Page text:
PepsiCo – Ciara Dilley, Vice President, Better Snack Brand Choice, FNLA

Ciara Dilley talks about sustainability and ethical marketing“At Pepsi, we have a fantastic corporate program called pep + (PepsiCo Positive), which enables everything and drives everything we do in our work, and our goals are embedded in pep +. This includes sourcing ingredients and making and selling our products in a more sustainable way, leveraging our connections with consumers every day to take sustainability at its core and attract people to make better choices for themselves and the planet. This flows to brands. For example, one of our innovations in packaging is around ‘Off the Eaten Path’, our plant-based vegetable snack. “

“We have now launched the first industrially composted snack bag in the United States. It was a huge step for us, because we know that if we can do it as the largest snack company in the country, if not in the world, we can bring others with us. This material can be started commercially feasible for several companies. We follow our commitments from the point of view of the company, as well as from the point of view of the brand and the consumer. Do our consumers feel good about it? Do they think we are doing enough? And does that make them feel closer to our brands? ”

Diageo – Jim Ruane, Vice President, Reserve Vodkas

Jim Ruane talks about sustainability and ethical marketing“Diage’s Sustainability Sustainability Plan requires responsibility for all functions, from supply to demand. Similarly, we demand that every role embrace this brand activist mindset: a willingness to act, passion, a creative flair, and austerity — beyond the ordinary. Water conservation is one of the critical pillars of our sustainable grain-to-glass platform. As such, we are committed to conserving and restoring water wherever we operate. “

“Our goals are to ensure that every beverage we produce by 2030 will consume 30% less water than today, and achieve a net positive impact on water in our key pools and water-laden communities. In addition, we are working for a low-carbon future, reducing emissions and restoring biodiversity to the environment. Simply put, Diageo measures success by measuring whether we have done what we have said we will do. Our success lies in our commitments to the world and the investor community; we are following 25 different commitments by 2030. ”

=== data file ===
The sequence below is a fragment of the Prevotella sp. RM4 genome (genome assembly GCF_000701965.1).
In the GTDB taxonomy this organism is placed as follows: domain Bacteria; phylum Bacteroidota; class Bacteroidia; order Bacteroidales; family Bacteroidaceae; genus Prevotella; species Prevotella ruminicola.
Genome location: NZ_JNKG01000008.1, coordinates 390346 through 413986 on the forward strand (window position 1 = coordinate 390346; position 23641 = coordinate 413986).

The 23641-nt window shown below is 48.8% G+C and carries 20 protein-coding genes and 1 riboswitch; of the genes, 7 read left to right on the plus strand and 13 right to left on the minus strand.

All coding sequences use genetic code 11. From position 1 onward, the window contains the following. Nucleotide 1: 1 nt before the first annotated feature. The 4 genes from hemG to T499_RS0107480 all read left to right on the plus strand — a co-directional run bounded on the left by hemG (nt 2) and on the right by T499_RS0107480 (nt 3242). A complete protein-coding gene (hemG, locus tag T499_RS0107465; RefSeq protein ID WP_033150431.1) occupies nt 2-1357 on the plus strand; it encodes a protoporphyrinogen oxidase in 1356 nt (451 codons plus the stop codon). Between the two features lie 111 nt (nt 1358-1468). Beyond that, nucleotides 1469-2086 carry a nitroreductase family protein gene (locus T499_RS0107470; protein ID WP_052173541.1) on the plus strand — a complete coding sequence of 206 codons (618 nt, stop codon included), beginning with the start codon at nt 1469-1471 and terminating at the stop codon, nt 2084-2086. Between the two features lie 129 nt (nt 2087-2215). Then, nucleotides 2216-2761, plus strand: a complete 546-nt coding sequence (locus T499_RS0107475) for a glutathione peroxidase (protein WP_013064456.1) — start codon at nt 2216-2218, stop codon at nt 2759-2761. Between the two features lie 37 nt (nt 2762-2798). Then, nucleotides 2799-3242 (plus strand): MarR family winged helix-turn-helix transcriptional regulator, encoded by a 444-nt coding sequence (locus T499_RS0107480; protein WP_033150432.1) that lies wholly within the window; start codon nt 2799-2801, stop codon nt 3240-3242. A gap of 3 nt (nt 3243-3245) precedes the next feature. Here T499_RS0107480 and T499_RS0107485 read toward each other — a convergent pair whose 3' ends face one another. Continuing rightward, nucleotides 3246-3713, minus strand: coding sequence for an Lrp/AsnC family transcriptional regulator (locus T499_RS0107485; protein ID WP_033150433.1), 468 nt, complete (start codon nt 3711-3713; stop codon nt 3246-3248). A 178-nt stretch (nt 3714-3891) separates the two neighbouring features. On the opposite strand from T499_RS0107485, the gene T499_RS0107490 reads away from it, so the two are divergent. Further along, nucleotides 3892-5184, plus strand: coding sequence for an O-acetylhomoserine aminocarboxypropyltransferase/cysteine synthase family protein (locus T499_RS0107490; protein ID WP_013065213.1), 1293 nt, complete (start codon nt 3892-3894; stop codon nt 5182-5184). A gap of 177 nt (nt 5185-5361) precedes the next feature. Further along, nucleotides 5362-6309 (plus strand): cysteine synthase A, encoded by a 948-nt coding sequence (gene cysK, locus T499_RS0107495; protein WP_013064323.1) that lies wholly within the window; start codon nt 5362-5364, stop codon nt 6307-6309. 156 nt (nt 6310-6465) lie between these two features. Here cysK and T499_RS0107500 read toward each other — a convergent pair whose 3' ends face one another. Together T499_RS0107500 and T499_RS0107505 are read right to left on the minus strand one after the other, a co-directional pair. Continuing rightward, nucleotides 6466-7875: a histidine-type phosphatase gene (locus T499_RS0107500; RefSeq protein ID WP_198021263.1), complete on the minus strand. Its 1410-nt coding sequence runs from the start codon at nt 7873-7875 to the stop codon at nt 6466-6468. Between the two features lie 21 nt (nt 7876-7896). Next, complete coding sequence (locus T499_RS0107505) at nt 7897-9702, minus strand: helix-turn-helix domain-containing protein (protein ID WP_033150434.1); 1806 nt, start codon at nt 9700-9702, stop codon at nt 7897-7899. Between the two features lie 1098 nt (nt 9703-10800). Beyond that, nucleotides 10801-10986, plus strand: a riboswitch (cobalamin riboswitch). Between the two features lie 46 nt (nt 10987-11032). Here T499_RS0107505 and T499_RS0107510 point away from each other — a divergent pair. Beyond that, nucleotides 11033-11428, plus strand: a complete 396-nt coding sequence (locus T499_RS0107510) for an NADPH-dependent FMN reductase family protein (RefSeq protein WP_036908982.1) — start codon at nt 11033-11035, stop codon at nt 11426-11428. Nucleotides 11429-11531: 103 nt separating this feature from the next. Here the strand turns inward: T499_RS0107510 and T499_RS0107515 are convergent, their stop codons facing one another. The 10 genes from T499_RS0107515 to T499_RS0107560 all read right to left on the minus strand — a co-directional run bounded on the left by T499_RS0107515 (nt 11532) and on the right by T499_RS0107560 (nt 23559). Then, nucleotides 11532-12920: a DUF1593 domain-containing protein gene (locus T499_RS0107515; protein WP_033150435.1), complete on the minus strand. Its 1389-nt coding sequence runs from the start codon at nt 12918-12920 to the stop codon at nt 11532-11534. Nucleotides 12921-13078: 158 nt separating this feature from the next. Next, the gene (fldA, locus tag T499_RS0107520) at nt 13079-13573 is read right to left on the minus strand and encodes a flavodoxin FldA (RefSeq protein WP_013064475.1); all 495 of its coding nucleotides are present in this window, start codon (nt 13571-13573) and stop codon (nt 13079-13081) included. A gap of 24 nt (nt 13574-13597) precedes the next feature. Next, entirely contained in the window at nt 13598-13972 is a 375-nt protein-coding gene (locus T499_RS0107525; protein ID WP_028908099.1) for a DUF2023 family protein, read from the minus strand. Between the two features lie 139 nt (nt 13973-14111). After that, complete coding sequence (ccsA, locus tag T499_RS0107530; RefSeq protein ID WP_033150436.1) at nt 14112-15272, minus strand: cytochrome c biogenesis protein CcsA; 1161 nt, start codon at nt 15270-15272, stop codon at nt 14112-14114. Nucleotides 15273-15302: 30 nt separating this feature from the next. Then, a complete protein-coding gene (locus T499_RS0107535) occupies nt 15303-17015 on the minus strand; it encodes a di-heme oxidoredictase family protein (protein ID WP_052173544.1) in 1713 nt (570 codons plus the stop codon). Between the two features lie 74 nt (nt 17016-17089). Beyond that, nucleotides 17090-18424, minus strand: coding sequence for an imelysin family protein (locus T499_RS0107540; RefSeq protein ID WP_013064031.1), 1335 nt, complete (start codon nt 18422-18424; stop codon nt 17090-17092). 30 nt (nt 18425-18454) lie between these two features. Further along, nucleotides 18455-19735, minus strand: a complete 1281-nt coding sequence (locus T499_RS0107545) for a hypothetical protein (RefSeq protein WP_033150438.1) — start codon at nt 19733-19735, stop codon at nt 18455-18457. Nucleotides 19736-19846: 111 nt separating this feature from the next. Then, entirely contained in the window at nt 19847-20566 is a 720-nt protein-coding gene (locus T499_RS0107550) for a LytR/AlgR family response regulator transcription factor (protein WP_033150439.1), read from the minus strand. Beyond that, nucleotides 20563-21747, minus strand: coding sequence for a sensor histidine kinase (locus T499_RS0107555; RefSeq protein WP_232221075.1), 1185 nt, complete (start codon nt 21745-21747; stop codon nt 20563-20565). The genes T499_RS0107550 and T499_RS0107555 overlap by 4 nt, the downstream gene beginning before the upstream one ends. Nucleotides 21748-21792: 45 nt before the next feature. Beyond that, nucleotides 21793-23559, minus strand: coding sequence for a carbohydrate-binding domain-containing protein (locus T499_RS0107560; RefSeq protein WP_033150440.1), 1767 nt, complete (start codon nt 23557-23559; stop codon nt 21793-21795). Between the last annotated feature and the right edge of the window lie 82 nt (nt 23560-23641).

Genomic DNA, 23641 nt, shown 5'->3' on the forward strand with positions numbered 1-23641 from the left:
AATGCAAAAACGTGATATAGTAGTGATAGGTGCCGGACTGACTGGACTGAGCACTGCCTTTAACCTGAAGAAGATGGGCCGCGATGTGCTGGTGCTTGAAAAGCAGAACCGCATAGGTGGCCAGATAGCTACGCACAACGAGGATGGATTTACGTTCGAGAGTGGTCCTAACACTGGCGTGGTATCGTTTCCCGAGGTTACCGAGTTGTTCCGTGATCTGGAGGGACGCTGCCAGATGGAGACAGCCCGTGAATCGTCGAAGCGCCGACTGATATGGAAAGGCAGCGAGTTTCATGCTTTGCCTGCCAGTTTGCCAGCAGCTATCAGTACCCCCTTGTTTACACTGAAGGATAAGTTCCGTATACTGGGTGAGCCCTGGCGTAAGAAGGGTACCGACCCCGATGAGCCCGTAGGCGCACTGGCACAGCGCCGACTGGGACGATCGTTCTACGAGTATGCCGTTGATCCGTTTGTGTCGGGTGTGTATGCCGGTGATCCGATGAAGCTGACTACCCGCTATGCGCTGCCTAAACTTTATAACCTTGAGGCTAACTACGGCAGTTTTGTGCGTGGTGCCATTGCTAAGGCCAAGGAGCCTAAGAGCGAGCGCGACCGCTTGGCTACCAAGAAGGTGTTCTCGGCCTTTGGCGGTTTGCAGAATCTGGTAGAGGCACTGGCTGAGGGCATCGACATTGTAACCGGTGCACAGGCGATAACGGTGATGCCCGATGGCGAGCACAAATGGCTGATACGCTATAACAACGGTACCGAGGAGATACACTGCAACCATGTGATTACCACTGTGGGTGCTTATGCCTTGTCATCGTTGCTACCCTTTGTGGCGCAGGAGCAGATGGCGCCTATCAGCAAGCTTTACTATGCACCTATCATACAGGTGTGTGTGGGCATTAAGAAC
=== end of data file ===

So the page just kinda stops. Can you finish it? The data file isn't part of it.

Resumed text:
Kitopi – Ziad Kamel, Vice President of Global Brands and Co-Founder of Cloud Restaurants

Ziad Kamel talks about sustainability and ethical marketing“Dubai-based Kitopi started as a cloud kitchen technology company. We solved the problem of on-demand food delivery and we grew incredibly fast in the region. With the pandemic, however, we have seen a shift in consumer behavior, from going out to ordering, which has added rocket fuel to our growth and introduced many new opportunities. The most important impact we have made is on the packaging. Switching to restaurant delivery means that consumers want food on demand instead of eating on a ceramic plate.

“We have noticed a significant improvement in the supply chain and a shift from plastic containers to sustainable, biodegradable, reusable or recycled packaging containers. We have taken steps to ensure that the user experience is not adversely affected, while still ensuring that our sustainability measurements are maintained. Small decisions have a huge impact, such as working with our delivery partners to avoid the default delivery of cutlery with every food order. We made a commitment a few years ago and now 50% of our packaging is recyclable or biodegradable. We continue to advance and innovate with our suppliers in this area. One metric we are targeting is 100% durability of packaging by 2024. “